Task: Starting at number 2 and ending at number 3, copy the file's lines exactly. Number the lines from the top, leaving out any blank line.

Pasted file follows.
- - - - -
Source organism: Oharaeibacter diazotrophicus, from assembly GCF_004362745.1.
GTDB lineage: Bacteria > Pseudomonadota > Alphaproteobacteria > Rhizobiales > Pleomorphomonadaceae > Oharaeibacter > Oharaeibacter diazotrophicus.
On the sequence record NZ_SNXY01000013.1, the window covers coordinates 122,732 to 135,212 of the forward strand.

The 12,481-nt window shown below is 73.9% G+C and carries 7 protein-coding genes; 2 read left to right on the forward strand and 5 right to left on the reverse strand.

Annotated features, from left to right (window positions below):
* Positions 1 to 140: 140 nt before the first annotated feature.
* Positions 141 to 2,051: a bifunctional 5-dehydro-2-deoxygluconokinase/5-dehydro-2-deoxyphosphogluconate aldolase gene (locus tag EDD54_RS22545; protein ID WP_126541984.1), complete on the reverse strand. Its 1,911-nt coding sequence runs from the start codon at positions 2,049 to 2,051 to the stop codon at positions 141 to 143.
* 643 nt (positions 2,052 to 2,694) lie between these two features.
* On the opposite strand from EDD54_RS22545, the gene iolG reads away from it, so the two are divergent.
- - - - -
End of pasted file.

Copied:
GTDB lineage: Bacteria > Pseudomonadota > Alphaproteobacteria > Rhizobiales > Pleomorphomonadaceae > Oharaeibacter > Oharaeibacter diazotrophicus.
On the sequence record NZ_SNXY01000013.1, the window covers coordinates 122,732 to 135,212 of the forward strand.